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The Boston Globe

Business

Getting fit requires no financial plan

It’s easy to lose weight by joining a fancy gym or exercise class — in your wallet, at least.

But there are cheaper options:

Continue reading below

 Look online. There are lots of tips, videos, and workout plans. Jenna Bergen, Prevention magazine’s fitness editor, recommends dailyburn.com, for $10 a month. ‘‘What’s cool about these sites is if you don’t live in a city and have access to good classes, these give access to top instructors,’’ Bergen says.

 Use apps. Tabata Trainer, a $1.99 interval training app, focuses on high-intensity bursts of exercise. Yog, a free app, helps you plan a run with anyone in the world. Prevention has an iPad app, Flat-Belly Express, for $2.99.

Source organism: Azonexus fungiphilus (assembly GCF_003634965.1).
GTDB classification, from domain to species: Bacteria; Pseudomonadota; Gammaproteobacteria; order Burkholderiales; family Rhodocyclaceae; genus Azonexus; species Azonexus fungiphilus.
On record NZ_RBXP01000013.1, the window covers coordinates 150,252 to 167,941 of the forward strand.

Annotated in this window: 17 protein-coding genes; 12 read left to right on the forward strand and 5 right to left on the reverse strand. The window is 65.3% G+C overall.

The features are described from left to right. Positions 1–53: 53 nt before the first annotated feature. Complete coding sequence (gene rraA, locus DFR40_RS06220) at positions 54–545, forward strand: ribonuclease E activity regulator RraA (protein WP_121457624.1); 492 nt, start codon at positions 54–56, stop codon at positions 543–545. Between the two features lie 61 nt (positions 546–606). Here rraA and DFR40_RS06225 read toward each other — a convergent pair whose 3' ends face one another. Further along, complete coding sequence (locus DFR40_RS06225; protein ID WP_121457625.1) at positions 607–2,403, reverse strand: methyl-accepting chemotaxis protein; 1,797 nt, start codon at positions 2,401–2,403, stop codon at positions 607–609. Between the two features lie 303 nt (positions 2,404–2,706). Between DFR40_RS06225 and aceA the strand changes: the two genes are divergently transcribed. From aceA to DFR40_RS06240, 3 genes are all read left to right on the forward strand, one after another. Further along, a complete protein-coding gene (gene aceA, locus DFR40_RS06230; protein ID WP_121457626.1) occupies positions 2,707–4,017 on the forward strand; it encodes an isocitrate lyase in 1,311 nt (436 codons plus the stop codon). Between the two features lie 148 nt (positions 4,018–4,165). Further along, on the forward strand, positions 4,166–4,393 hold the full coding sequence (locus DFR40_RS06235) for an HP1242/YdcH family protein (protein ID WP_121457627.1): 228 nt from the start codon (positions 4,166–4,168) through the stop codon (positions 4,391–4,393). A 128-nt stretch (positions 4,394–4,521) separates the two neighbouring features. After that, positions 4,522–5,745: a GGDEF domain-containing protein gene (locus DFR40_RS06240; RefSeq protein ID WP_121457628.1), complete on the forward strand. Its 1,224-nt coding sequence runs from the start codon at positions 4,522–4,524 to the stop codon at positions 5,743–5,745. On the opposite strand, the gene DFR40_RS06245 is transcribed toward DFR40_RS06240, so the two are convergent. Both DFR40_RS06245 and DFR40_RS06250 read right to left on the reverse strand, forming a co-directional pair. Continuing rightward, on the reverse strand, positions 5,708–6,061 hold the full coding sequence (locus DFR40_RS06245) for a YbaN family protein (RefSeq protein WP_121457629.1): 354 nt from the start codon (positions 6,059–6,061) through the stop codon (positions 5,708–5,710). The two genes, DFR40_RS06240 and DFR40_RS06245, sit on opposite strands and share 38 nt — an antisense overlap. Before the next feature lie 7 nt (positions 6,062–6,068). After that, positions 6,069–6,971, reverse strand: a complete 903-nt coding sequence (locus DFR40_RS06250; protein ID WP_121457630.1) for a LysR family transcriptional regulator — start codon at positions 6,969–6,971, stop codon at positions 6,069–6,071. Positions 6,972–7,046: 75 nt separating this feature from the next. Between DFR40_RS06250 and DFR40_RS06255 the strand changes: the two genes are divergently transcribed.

Check stores, parks departments, and recreation centers for inexpensive classes. Lululemon, Reebok, and Nike stores often offer free yoga and other classes. Senior programs at the YMCA or YWCA can be options. And state and national parks often offer exercise classes.

 Use outdoor gyms. These ‘‘adult playgrounds’’ are usually free. Equipment can include seats with bike pedals, chin-up bars, elliptical trainers, and leg-press machines.

 Check with your employer. See if you can get gym discounts, free nutritionist visits, health coaching, or other perks.

 Walk or run. Walking is the easiest and cheapest workout there is. And it works, says Bergen, who suggests signing up for a 5K to get motivation to stick with it.

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